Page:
By Michael Voss
BBC News, Havana
The news that Fidel Castro is stepping down as president after almost 50 years in power came in the middle of the night, through the online edition of the official Communist party newspaper Granma.
Fidel Castro has been a thorn in the side of 10 US president
Cuba's newly-elected parliament is due to meet for the first time this Sunday to elect a new executive council of state, whose president will become president of Cuba for a new five-year term.
Under the headline "Message from the Commander in Chief", the 81-year-old revolutionary leader wrote:
"I will not aspire to nor accept - I repeat, I will not aspire to nor accept - the post of President of the Council of State and Commander in Chief."
This effectively marks the end of an era.
Mr Castro has ruled this Caribbean island since the revolution in 1959. Most Cubans have known no other leader or system, with more than 70% of the population born after the revolution.
Mr Castro handed temporary power to his brother Raul a year-and-a-half ago after undergoing emergency surgery.
He has not been seen in public since then and had hinted in recent newspaper articles that he might be about to retire.
The last of the great Cold War leaders, Mr Castro came to power in 1959, reshaping Cuba into a communist state just 150km (93 miles) from the United States.
Apart from monarchs, he is the world's longest ruling head of state.
Famous for his beard, cigar and military fatigues he has long been an icon of the left and a thorn in the side of 10 US presidents.
His foes call him a dictator who drove Cuba to the brink of economic ruin and who imprisoned dissidents and opposition leaders in this one-party state.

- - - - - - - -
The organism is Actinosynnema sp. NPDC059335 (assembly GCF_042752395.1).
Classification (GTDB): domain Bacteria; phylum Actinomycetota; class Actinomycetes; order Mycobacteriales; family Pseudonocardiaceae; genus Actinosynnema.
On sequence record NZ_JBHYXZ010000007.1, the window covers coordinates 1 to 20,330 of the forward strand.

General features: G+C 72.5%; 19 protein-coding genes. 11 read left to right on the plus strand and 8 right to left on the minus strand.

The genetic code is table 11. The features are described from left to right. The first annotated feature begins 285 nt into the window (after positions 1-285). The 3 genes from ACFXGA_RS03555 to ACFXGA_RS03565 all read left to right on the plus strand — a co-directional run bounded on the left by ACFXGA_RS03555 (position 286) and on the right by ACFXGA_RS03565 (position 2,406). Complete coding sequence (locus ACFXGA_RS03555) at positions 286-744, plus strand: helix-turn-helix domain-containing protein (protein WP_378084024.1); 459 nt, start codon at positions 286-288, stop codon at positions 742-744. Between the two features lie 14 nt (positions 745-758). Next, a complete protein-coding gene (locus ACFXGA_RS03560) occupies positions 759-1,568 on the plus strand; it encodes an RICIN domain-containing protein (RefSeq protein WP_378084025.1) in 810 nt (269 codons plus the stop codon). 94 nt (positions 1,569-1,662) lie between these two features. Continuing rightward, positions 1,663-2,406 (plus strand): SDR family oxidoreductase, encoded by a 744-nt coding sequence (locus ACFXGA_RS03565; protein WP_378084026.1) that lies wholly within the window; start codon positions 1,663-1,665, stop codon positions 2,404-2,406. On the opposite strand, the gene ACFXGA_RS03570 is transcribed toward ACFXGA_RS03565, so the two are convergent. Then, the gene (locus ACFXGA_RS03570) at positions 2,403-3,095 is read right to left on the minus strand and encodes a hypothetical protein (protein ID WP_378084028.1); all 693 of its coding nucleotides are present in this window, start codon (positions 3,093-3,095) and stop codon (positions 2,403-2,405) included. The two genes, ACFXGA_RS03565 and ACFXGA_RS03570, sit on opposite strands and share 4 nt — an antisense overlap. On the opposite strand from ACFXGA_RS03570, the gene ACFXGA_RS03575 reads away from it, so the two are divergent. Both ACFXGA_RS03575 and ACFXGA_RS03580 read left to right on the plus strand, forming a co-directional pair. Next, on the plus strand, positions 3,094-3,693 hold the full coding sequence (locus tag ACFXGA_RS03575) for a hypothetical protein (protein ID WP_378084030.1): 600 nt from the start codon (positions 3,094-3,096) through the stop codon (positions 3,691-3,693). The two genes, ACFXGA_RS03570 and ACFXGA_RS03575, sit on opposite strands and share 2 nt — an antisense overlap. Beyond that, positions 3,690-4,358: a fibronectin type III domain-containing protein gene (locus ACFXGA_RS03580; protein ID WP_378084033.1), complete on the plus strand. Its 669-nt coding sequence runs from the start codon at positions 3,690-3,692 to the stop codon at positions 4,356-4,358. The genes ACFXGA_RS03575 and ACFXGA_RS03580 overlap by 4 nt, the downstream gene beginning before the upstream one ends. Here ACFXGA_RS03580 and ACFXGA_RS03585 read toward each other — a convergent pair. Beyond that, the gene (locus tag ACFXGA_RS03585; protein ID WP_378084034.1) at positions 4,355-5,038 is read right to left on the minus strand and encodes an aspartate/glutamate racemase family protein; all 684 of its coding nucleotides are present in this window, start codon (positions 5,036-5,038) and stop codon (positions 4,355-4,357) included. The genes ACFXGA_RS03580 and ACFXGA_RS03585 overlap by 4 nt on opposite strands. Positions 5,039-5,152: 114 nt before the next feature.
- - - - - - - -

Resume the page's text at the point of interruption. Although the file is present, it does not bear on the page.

He has survived assassination attempts, a failed invasion and a tough US embargo since he led the revolution.
The Cuban missile crisis 45 years ago was the closest the world has come to nuclear war.
Mr Castro pursued an egalitarian society, with free healthcare and education.
Opposition to Castro is strong among exiles in Miami
His control of power ensured Cuba remained communist long after the break-up of the Soviet Union and the collapse of communism across Eastern Europe.
Mr Castro's illness remains a state secret, though it is believed to be diverticulitis, an inflammation of the stomach.
In an interview last year the ailing Cuban leader said that he had undergone a series of operations.
When news of his illness broke, there was dancing on the streets of Miami as anti-Castro exiles wrongly assumed that the end was nigh and that Cuba's communist revolution could not survive without Fidel Castro at the helm.
A year-and-a-half later and Raul Castro appears to be firmly in control.
So far it has been a smooth transition, outwardly little has changed.
But in a keynote speech last year Raul Castro told the nation that "structural and conceptual" changes were needed to get the island's faltering economy back on its feet.
All of this has raised widespread expectations that major economic changes at least are on the way.
In recent months Raul Castro has initiated a wide-sweeping internal debate over what changes people want to see.
Earlier this month the BBC obtained a tape of one of these meeting, which showed students complaining about how low wages are, and asking why they could not travel abroad or have free access to the internet.
On the human rights front, Cuba has committed itself to signing the main United Nations conventions on human, political and economic rights later this year.
According to the illegal but tolerated Cuban Commission for Human Rights, there were 234 prisoners of conscience being held in Cuba, about 20% less than when Raul Castro took over. A further four prisoners were released over the weekend.
It is now widely expected that Raul Castro will be confirmed as official head of state on Sunday, although an outside chance remains that the baton could pass to one of the younger generation of communists, such as de facto Prime Minister Carlos Lage.